Categorized | Opinions

Letter to The Editor

Posted on 05 March 2013 by Online Editor

‘The cafeteria is not your parents’ basement.’

Dear Editor,

February 28 I had the misfortune of eating in the school cafeteria. The young “lady” at the table next to me was busy calling her male friends “faggots” and using phrases like “that’s so gay.” This is not the first time I’ve encountered this situation in the cafeteria (or elsewhere on campus); in fact, I’d say on the rare occasions I do eat in the cafeteria, it’s about a fifty-fifty chance I’ll end up sitting next to students of this … caliber. I decided to eat somewhere else.

I think it’s really unfortunate that these students don’t realize that using this sort of language, which demonstrates a complete lack of respect for those around them, reflects poorly on their character, their background and their school. The cafeteria is a place for Meramec’s diverse student population to relax and eat on campus; it is not a private lounge, nor does the white noise of the mob mask careless conversations.

The cafeteria is not your parents’ basement.  If you learn one thing while passing through, or out of, Meramec, let it be to learn the power of language to affect the world around you for better or for worse. No one is negligible; no word is negligible, and each gathers together like a billion breaths bringing either life-giving rain or the winds of catastrophe.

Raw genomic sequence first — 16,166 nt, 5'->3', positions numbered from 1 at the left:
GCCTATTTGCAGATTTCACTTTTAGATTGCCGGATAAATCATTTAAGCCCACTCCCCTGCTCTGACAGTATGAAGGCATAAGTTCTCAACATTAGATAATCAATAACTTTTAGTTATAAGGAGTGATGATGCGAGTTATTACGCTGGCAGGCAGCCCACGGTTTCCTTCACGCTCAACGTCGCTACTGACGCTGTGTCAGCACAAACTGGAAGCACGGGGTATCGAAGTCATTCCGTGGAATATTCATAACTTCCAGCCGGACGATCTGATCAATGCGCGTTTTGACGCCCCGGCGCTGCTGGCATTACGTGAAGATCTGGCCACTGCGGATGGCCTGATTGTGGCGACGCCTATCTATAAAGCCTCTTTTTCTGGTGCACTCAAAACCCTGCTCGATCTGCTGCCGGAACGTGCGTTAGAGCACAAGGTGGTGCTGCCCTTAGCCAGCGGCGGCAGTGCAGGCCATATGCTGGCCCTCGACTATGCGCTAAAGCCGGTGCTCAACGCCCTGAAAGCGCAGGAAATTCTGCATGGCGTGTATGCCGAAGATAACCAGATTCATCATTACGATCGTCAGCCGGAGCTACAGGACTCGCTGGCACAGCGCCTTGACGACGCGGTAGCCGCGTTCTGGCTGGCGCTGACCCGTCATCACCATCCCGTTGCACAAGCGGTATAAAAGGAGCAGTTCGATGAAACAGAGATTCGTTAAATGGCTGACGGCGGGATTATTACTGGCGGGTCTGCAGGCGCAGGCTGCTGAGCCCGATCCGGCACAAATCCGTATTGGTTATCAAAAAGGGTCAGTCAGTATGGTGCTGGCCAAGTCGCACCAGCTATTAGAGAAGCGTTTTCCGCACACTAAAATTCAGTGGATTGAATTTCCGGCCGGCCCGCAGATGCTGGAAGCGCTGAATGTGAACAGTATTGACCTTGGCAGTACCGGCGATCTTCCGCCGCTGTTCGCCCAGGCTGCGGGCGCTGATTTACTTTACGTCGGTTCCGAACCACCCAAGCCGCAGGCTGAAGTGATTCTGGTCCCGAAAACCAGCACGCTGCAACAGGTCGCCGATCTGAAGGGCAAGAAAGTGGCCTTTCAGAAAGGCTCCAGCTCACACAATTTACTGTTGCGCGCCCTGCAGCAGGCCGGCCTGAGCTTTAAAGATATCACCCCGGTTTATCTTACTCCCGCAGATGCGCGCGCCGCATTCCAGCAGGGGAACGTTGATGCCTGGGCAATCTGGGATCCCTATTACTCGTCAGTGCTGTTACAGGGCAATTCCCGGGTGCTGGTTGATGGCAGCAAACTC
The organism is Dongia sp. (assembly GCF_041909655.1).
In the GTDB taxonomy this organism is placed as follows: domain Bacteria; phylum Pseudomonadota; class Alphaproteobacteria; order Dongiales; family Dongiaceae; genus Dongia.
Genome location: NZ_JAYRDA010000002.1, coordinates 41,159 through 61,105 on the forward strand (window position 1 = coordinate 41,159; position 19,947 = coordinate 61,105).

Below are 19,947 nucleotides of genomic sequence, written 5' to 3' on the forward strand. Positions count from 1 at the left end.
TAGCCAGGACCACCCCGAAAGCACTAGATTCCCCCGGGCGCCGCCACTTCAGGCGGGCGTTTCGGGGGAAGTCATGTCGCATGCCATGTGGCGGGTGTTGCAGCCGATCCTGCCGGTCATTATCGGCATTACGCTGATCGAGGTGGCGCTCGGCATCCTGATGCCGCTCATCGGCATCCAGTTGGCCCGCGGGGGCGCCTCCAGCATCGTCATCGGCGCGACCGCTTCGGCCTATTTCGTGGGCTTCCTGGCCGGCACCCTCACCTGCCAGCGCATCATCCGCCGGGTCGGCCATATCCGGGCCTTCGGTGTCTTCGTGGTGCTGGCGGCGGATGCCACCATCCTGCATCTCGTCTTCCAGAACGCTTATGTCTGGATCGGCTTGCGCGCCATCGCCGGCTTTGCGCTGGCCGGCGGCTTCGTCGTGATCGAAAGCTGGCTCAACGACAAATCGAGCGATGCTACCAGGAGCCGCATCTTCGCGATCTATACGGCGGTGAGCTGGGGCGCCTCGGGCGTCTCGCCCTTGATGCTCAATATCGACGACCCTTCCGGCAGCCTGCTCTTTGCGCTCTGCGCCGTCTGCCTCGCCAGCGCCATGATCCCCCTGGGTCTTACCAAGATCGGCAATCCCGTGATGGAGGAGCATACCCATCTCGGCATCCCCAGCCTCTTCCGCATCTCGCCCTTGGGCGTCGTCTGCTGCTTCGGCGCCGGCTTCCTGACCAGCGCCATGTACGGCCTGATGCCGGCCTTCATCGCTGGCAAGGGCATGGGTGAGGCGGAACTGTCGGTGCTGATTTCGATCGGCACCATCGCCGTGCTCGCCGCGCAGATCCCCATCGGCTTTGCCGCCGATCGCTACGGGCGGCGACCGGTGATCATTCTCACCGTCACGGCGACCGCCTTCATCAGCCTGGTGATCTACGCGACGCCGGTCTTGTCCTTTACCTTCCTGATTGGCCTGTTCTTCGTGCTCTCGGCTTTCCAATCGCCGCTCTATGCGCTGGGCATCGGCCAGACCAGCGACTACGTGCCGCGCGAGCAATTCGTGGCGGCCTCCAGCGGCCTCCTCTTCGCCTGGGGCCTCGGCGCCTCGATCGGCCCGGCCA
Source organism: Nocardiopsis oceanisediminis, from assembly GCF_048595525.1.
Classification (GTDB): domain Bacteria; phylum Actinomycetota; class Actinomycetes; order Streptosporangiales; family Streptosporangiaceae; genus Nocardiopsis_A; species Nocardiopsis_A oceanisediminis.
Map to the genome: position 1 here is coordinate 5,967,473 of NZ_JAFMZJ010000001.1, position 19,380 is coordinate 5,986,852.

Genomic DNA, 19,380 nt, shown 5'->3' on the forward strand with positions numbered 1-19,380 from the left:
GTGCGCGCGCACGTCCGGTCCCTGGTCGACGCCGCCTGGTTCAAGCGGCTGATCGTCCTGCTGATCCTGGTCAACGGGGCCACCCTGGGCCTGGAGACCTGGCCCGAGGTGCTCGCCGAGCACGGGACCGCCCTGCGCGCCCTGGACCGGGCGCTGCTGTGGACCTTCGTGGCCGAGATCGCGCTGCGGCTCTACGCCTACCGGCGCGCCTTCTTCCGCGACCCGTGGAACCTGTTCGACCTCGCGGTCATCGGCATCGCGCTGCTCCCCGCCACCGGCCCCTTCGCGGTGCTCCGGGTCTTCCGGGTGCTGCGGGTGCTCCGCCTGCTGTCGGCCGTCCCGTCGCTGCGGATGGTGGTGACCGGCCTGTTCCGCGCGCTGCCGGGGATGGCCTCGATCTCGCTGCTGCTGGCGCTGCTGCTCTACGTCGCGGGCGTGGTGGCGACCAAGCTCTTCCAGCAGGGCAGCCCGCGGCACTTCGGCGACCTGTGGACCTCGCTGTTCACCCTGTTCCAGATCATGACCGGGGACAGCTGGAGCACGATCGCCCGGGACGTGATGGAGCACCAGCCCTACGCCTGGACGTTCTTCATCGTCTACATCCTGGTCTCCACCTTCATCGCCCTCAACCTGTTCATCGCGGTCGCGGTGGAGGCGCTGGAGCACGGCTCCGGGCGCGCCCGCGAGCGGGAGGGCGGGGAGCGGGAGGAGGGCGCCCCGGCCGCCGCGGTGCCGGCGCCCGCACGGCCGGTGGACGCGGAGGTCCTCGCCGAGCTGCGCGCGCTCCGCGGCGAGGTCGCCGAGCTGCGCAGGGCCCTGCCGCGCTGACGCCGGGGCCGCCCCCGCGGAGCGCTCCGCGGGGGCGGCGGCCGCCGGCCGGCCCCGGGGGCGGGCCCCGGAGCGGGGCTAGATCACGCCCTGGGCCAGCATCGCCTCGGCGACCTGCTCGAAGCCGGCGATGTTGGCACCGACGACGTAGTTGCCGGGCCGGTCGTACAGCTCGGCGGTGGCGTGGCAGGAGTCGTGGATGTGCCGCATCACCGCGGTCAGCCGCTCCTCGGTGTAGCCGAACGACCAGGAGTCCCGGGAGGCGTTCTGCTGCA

Every conscious being has the power to add to the substance of the world around it through action and word. Just a few famous “faggots” that have done so are: Achilles (however mythological), hero of Homer’s epic “The Iliad” and inspiration for millennia of generations; Alexander the Great; who conquered the ancient world and set up a network of libraries, such as the Library of Alexandria, and schools across his empire; Michelangelo, master artist of the Renaissance; Walt Whitman and Gerard Manley Hopkins, poets who changed the course of poetry forever; Pythagoras, father of the western musical scale, father of the Pythagorean Theorem and more; Tennessee Williams and Oscar Wilde, playwrights who’ve left their mark on the theatre; Herman Melville and Maurice Sendak, authors who left their mark on adult and children’s literature respectively; Andy Warhol and Keith Haring, icons in modern art. The contributions “faggots” have made to the world spans all ages and fields; this list is just a small one.

Just as every time you eat peanut butter you are touched by one contribution of the African-American community, there is not a single day that goes by where your life is not influenced in a constructive way by a homosexual or someone from the LGBT community.

Women have had to fight for respect and equality; African-Americans have had to fight for respect and equality; all kinds of minorities fight for respect and equality constantly and across the world. I think it is very sad that each of us as minorities has to fight the same battle over and over again. It shows a profound and world-wide ignorance of the human light which resides within each and every single human being, the same light that changes the world for better or worse, the light that is innately equal because it possesses no other qualities than luminance.

As always, but especially when in public, choose your words wisely.

 

From one light to another,

Jacob Hight

Student

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